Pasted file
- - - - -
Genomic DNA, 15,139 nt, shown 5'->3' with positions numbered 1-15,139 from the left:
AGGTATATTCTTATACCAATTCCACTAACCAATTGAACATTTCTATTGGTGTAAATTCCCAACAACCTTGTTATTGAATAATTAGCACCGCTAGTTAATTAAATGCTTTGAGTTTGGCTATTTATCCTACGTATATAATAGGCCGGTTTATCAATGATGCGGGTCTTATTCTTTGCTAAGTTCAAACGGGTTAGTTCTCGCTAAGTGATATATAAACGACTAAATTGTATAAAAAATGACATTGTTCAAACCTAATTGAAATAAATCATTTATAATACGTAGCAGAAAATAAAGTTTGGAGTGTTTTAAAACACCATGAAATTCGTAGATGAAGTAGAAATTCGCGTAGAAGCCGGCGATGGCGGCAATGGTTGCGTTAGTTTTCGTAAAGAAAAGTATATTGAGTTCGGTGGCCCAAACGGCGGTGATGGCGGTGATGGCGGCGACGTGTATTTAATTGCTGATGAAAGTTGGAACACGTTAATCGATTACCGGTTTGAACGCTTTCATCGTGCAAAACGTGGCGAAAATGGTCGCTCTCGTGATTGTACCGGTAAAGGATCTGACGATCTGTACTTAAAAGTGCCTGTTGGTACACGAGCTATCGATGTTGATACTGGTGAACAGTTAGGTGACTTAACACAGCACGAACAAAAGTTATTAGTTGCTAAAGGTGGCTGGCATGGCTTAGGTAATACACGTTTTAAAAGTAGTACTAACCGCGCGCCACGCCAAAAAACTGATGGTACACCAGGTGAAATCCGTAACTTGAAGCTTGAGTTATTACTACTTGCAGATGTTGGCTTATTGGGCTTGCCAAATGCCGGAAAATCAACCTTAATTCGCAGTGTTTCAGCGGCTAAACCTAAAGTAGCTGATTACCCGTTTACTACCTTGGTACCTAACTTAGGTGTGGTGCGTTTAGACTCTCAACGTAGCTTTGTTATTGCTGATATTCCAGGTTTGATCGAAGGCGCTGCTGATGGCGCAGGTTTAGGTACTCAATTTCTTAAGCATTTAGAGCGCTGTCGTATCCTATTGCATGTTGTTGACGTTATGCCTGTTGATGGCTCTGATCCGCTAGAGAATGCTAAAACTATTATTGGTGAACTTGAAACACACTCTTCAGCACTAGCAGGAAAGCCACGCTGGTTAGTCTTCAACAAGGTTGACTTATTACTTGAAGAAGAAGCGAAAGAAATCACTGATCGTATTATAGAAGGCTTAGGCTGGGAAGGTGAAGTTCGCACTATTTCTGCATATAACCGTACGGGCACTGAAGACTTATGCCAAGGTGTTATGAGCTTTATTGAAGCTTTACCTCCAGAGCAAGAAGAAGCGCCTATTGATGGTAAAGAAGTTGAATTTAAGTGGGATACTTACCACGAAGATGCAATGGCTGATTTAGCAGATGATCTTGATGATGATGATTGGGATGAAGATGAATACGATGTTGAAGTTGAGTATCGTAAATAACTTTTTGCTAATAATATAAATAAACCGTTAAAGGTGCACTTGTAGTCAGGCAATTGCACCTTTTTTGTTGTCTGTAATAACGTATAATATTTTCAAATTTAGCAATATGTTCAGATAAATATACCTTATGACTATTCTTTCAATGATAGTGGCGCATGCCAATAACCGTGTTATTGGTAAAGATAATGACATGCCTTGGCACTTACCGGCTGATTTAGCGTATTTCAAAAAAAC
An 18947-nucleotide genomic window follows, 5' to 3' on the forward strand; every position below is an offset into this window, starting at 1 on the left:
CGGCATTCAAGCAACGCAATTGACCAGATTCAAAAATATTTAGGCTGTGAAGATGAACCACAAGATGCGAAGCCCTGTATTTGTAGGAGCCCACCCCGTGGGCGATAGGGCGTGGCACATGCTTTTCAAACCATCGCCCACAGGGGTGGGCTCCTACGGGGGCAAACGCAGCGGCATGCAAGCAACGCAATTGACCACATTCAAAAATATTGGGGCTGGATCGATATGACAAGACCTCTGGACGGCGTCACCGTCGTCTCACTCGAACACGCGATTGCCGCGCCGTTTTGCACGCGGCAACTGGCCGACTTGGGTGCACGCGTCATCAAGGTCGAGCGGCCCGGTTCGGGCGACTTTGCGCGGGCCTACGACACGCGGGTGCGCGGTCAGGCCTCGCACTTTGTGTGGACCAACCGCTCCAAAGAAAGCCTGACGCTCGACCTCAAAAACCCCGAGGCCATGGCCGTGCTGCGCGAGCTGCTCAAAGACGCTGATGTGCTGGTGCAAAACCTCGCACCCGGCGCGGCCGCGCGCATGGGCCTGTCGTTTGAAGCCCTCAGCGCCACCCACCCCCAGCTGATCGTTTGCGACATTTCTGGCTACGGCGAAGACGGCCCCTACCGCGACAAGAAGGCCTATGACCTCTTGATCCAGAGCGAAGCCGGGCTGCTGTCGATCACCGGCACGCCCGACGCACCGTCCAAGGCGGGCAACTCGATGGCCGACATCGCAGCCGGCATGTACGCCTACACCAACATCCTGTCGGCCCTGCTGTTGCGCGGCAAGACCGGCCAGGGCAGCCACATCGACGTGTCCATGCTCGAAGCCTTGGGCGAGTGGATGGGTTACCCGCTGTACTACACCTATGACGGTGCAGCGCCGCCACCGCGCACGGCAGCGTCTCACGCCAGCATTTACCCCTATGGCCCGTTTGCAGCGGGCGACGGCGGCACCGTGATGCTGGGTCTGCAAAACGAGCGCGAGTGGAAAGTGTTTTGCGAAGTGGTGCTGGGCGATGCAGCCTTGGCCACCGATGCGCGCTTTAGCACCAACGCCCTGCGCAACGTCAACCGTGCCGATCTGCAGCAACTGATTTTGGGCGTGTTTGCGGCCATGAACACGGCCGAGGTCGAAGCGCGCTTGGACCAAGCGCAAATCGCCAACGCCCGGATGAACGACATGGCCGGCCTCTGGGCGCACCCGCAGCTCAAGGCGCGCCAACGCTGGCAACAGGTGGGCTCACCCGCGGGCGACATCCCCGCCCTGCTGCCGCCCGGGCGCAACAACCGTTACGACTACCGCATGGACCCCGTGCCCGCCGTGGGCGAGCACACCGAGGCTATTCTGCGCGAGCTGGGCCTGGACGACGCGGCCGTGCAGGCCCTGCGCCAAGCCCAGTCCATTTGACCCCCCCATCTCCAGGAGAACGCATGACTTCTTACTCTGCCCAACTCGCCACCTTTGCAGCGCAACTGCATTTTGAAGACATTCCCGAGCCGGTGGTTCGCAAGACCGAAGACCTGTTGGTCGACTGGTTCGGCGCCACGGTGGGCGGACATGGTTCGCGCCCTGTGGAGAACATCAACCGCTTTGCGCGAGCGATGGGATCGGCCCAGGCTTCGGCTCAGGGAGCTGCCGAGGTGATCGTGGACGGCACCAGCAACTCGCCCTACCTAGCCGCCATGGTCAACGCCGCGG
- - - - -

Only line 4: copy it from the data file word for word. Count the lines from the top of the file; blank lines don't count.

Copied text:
CGGCATTCAAGCAACGCAATTGACCAGATTCAAAAATATTTAGGCTGTGAAGATGAACCACAAGATGCGAAGCCCTGTATTTGTAGGAGCCCACCCCGTGGGCGATAGGGCGTGGCACATGCTTTTCAAACCATCGCCCACAGGGGTGGGCTCCTACGGGGGCAAACGCAGCGGCATGCAAGCAACGCAATTGACCACATTCAAAAATATTGGGGCTGGATCGATATGACAAGACCTCTGGACGGCGTCACCGTCGTCTCACTCGAACACGCGATTGCCGCGCCGTTTTGCACGCGGCAACTGGCCGACTTGGGTGCACGCGTCATCAAGGTCGAGCGGCCCGGTTCGGGCGACTTTGCGCGGGCCTACGACACGCGGGTGCGCGGTCAGGCCTCGCACTTTGTGTGGACCAACCGCTCCAAAGAAAGCCTGACGCTCGACCTCAAAAACCCCGAGGCCATGGCCGTGCTGCGCGAGCTGCTCAAAGACGCTGATGTGCTGGTGCAAAACCTCGCACCCGGCGCGGCCGCGCGCATGGGCCTGTCGTTTGAAGCCCTCAGCGCCACCCACCCCCAGCTGATCGTTTGCGACATTTCTGGCTACGGCGAAGACGGCCCCTACCGCGACAAGAAGGCCTATGACCTCTTGATCCAGAGCGAAGCCGGGCTGCTGTCGATCACCGGCACGCCCGACGCACCGTCCAAGGCGGGCAACTCGATGGCCGACATCGCAGCCGGCATGTACGCCTACACCAACATCCTGTCGGCCCTGCTGTTGCGCGGCAAGACCGGCCAGGGCAGCCACATCGACGTGTCCATGCTCGAAGCCTTGGGCGAGTGGATGGGTTACCCGCTGTACTACACCTATGACGGTGCAGCGCCGCCACCGCGCACGGCAGCGTCTCACGCCAGCATTTACCCCTATGGCCCGTTTGCAGCGGGCGACGGCGGCACCGTGATGCTGGGTCTGCAAAACGAGCGCGAGTGGAAAGTGTTTTGCGAAGTGGTGCTGGGCGATGCAGCCTTGGCCACCGATGCGCGCTTTAGCACCAACGCCCTGCGCAACGTCAACCGTGCCGATCTGCAGCAACTGATTTTGGGCGTGTTTGCGGCCATGAACACGGCCGAGGTCGAAGCGCGCTTGGACCAAGCGCAAATCGCCAACGCCCGGATGAACGACATGGCCGGCCTCTGGGCGCACCCGCAGCTCAAGGCGCGCCAACGCTGGCAACAGGTGGGCTCACCCGCGGGCGACATCCCCGCCCTGCTGCCGCCCGGGCGCAACAACCGTTACGACTACCGCATGGACCCCGTGCCCGCCGTGGGCGAGCACACCGAGGCTATTCTGCGCGAGCTGGGCCTGGACGACGCGGCCGTGCAGGCCCTGCGCCAAGCCCAGTCCATTTGACCCCCCCATCTCCAGGAGAACGCATGACTTCTTACTCTGCCCAACTCGCCACCTTTGCAGCGCAACTGCATTTTGAAGACATTCCCGAGCCGGTGGTTCGCAAGACCGAAGACCTGTTGGTCGACTGGTTCGGCGCCACGGTGGGCGGACATGGTTCGCGCCCTGTGGAGAACATCAACCGCTTTGCGCGAGCGATGGGATCGGCCCAGGCTTCGGCTCAGGGAGCTGCCGAGGTGATCGTGGACGGCACCAGCAACTCGCCCTACCTAGCCGCCATGGTCAACGCCGCGG